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Who needs occupational therapy (OT)?

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If you have one of these health problems, ask your doctor if OT could help you:

It can also help kids with birth defects, ADHD, juvenile arthritis, autism, or severe injuries or burns.

  • Arthritis and chronic pain
  • Stroke
  • Brain injury
  • Joint replacement
  • Spinal cord injury
  • Low vision
  • Alzheimer’s disease
  • Poor balance
  • Cancer
  • Diabetes
  • Multiple sclerosis
  • Cerebral palsy
  • Mental health or behavior issues

From: What Is Occupational Therapy? WebMD Medical Reference

SOURCES:

American Occupational Therapy Association.

ExploreHealthCareers.org: “Occupational Therapist.”

American College of Rheumatology: “The Role of the Occupational Therapist in the Management of Rheumatic Disease.”

KidsHealth.org, Nemours Foundation: “Occupational Therapy.”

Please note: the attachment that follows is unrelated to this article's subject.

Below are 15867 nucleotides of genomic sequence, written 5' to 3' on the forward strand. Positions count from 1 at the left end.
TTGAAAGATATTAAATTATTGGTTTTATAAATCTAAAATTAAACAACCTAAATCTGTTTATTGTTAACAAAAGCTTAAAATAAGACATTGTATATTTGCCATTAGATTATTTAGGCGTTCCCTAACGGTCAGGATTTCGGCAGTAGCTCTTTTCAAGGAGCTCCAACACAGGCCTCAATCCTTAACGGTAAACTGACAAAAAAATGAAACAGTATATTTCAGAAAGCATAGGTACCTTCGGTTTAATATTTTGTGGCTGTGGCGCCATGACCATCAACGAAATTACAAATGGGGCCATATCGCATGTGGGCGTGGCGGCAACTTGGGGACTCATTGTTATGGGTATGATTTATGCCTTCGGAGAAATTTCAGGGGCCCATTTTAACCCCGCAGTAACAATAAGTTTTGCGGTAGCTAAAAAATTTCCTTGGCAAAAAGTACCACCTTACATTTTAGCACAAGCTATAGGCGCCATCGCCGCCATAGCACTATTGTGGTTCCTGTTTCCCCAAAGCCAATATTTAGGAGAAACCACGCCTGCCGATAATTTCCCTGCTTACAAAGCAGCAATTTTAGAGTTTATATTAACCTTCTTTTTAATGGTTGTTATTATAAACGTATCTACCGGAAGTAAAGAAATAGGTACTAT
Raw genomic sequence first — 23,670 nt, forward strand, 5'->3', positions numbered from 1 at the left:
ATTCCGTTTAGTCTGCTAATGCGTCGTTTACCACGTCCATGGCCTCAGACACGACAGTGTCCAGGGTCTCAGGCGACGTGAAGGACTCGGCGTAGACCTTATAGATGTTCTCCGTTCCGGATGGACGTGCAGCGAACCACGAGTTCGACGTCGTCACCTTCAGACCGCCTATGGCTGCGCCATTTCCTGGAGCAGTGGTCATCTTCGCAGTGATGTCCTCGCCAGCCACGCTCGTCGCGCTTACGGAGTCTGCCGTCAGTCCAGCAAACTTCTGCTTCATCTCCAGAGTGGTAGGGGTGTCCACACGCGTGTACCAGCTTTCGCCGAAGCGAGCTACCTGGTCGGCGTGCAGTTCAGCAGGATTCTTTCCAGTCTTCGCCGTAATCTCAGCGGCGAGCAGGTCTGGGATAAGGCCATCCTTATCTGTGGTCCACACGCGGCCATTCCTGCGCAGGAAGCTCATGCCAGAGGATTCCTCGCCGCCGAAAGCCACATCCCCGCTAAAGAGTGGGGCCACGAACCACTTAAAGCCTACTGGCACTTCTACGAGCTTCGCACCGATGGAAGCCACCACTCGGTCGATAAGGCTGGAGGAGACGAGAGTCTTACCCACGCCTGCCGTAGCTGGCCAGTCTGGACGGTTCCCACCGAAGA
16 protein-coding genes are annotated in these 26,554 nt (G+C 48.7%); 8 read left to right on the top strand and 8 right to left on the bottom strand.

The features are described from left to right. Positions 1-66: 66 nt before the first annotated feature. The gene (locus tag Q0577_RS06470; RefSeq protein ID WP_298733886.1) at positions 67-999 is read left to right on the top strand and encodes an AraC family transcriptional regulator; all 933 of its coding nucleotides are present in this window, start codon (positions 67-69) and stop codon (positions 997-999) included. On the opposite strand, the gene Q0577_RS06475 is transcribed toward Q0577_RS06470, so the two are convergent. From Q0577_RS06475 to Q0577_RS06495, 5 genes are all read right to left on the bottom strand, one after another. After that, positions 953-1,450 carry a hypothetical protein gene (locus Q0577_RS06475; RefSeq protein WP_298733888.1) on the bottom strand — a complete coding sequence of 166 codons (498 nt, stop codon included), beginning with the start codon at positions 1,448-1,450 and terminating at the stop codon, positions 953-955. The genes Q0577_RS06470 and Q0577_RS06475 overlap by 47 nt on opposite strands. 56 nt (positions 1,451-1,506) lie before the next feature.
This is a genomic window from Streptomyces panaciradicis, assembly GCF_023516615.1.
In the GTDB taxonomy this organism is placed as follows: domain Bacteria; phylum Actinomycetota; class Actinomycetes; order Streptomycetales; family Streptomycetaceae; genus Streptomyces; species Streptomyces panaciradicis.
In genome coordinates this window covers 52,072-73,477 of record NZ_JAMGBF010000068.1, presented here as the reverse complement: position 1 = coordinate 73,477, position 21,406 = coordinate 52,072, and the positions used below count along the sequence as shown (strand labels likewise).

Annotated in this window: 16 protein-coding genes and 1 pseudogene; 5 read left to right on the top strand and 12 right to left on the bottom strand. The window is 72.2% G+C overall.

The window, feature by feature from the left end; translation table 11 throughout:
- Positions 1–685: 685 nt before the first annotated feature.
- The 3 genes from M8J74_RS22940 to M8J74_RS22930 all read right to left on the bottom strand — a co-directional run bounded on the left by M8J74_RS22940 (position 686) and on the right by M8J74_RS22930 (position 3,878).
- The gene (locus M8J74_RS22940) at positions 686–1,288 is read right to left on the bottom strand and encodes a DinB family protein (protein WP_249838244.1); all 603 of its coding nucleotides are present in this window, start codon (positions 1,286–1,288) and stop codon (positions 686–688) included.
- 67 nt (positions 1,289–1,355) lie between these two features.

Ithaca College: “What Is Occupational Therapy?”

Reviewed by Tyler Wheeler on July 07, 2019

SOURCES:

American Occupational Therapy Association.

ExploreHealthCareers.org: “Occupational Therapist.”

American College of Rheumatology: “The Role of the Occupational Therapist in the Management of Rheumatic Disease.”

KidsHealth.org, Nemours Foundation: “Occupational Therapy.”

Ithaca College: “What Is Occupational Therapy?”

Reviewed by Tyler Wheeler on July 07, 2019

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Who can benefit from occupational therapy (OT)?

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THIS TOOL DOES NOT PROVIDE MEDICAL ADVICE. It is intended for general informational purposes only and does not address individual circumstances. It is not a substitute for professional medical advice, diagnosis or treatment and should not be relied on to make decisions about your health. Never ignore professional medical advice in seeking treatment because of something you have read on the WebMD Site. If you think you may have a medical emergency, immediately call your doctor or dial 911.

    This tool does not provide medical advice. See additional information.